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Positive sensory experiences can influence shoppers to spend more: report

Sensory elements can enhance shoppers' experiences, or turn them away. Image credit: Simon


As luxury retailers look to enhance in-store experiences to increase foot traffic and ward off the specter of ecommerce, special sensory experiences are having a broader impact on shoppers than they did in the past.

Ninety percent of shoppers are more likely to return to a bricks-and-mortar location if they enjoy the atmosphere created by the music, visuals and scents, according to a new report from Mood Media. Per “The Impact of Sensory Marketing” report, 75 percent of respondents are apt to spend longer in a store with enjoyable sensorial elements.

"Sensorial elements matter a great deal in terms of customers' in-store brand perceptions and shopping behaviors,” said Scott Moore, global senior vice president of marketing and creative content at Mood Media, Austin, TX. “To get consumers off the sofa and into the physical store, brands increasingly have to deliver heightened experiences that go well beyond the display of inventory.

“We have to make physical stores more interesting and more engaging, and we have to create moods in-store that make clear, meaningful and highly-branded statements and connections,” he said.

The report from Mood Media is based on a survey of more than 10,000 consumers across 10 countries, including China, Spain, the United Kingdom and the United States.

Sensory touches
A majority of consumers, 78 percent, say an enjoyable in-store atmosphere is crucial when deciding to make purchases in-store or online.

Music in particular is an important consideration for retail environments.

Eighty-five percent of respondents reported music having a positive impact on their shopping experiences. More than half, 57 percent, also disengage with brands that play music too loudly or make other musical choices that do not fit in with perception of the retailer.

Generation Z consumers are especially receptive to in-store sensorial marketing elements, at a rate of 1.4 times more than the average of adults surveyed. Fifty-nine percent of Gen Zers have stayed in a physical place of business longer because they were enjoying the music.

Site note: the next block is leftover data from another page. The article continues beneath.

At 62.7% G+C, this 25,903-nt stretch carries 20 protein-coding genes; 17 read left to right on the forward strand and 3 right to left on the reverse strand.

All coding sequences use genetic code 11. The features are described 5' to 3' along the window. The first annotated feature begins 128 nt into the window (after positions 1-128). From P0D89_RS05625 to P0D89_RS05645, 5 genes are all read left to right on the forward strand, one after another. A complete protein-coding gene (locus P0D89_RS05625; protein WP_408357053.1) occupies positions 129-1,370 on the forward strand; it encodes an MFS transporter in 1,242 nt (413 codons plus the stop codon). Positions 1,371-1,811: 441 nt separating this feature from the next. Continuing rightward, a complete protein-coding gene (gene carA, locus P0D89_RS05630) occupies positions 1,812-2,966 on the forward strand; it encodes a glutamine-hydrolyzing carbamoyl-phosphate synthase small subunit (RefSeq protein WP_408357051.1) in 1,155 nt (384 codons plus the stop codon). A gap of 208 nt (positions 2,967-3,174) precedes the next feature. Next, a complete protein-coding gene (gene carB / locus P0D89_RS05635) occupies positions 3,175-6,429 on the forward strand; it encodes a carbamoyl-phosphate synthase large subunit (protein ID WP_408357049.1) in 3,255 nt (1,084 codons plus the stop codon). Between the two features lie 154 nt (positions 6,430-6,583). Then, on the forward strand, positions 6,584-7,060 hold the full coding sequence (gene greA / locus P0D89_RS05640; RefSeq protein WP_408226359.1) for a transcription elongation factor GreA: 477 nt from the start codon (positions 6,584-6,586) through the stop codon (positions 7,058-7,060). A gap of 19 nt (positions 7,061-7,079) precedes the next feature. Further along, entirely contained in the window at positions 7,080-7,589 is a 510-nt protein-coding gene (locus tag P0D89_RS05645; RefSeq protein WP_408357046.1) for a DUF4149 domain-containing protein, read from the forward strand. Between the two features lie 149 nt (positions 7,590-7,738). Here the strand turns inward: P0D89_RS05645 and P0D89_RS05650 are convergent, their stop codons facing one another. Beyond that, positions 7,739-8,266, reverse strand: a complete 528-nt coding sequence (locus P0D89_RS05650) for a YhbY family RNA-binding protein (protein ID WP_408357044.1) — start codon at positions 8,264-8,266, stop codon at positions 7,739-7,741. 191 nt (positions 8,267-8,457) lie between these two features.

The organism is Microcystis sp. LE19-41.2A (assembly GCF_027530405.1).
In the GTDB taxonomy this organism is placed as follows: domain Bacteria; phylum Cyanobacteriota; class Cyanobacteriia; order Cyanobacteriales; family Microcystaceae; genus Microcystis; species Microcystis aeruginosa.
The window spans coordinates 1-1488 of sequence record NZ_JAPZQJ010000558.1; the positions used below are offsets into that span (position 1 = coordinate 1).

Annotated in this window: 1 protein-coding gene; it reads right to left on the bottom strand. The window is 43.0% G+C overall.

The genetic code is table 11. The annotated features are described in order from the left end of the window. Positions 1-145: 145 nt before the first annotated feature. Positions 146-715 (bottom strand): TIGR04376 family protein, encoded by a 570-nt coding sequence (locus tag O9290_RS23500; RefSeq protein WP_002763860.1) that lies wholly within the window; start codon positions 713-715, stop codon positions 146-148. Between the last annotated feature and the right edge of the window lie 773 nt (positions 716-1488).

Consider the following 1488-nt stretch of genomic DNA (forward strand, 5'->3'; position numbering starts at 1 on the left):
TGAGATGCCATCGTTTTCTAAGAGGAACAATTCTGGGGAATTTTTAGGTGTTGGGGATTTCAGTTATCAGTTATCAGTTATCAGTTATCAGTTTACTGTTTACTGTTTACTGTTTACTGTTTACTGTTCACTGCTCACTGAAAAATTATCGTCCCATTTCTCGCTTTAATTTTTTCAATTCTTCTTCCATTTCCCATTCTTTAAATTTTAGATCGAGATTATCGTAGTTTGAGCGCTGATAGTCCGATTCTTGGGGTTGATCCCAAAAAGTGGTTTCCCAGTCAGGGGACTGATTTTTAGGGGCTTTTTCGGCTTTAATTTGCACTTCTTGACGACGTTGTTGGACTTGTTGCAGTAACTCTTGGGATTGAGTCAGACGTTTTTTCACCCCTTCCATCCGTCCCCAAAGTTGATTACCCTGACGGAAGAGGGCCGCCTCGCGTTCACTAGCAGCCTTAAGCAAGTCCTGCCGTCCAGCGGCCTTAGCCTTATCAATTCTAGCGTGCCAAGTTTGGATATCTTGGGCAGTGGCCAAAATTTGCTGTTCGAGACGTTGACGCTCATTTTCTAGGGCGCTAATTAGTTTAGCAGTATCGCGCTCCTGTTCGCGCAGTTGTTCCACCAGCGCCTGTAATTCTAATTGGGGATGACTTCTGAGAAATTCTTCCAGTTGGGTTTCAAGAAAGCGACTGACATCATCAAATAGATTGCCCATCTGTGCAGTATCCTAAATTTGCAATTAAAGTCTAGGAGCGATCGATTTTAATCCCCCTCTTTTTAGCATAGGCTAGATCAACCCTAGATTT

One in five shoppers also say a nicely-scented store makes them more likely to want to make a purchase. Forty percent of fashion shoppers and 56 percent of cosmetics shoppers associated particular stores with certain pleasant scents.

Similarly to music, a poor choice in scent will cause shoppers to turn away. A third of shoppers have left a business due to unpleasant or overpowering scent, including 44 percent of U.S. consumers.

In addition to sound and scent, digital visuals still remain important for physical stores.

Globally, 43 percent of shoppers recall being influenced by digital content they viewed while in-store. However, seven in 10 Chinese shoppers remember specific products or promotions viewed on digital screens in fashion stores, beauty stores and grocery stores.

Twenty-seven percent of global shoppers will share positive in-store experiences via social media, including 56 percent of Chinese consumers.

While retailers continue to leverage product reviews to motivate consumer spending, a growing number of shoppers are also turning to store reviews to evaluate bricks-and-mortar locations. According to a survey conducted by Uberall, 19 percent of respondents admitted to always checking platforms such as Google or Yelp for store reviews when deciding where to shop (see story).

Luxury bricks-and-mortar
High-end retailers and department stores continue to search for ways to bring their brands to life at physical locations.

For example, department store chain Saks Fifth Avenue is working with a well-known resort to bring a little bit of paradise to New Yorkers during the mid-winter slump.

The Atlantis resort in The Bahamas’ Paradise Island is collaborating with Saks Fifth Avenue for a special window display and in-store activations at its flagship location. Appealing to several senses, Saks is offering iconic gelato from the resort, cocktails from one of its mixologists and authentic music from the Bahamas (see story).

Similarly, when jeweler John Hardy opened its first U.S. flagship store in New York’s SoHo neighborhood, the store was conceptualized to use the five senses to recreate the brand’s Balinese workshop.

A custom playlist creates a soundscape inspired by the Indonesian island’s ambient noises, while lighting changes throughout the day to evoke the natural pattern of the sun. A custom botanical scent developed with niche perfumer Joya transports consumers to the Ubud workshop grounds as one-of-a-kind candles disperse the fragrance.

The store layout places jewelry collections in gallery-like displays on the walls, encouraging exploration of all edges of the boutique, much like the path a visitor would take to navigate Bali (see story).

“Luxury shoppers are of course buying far more than merely a product; they're buying the entire branded shopping experience,” Mood Media’s Mr. Moore said. “They want to see, hear, smell, touch and taste all elements of the brand from the moment they walk in the door.

“Luxury retailers internally must be able to answer the question of ‘What's your brand's mood?’ and must then bring that mood to life in store,” he said.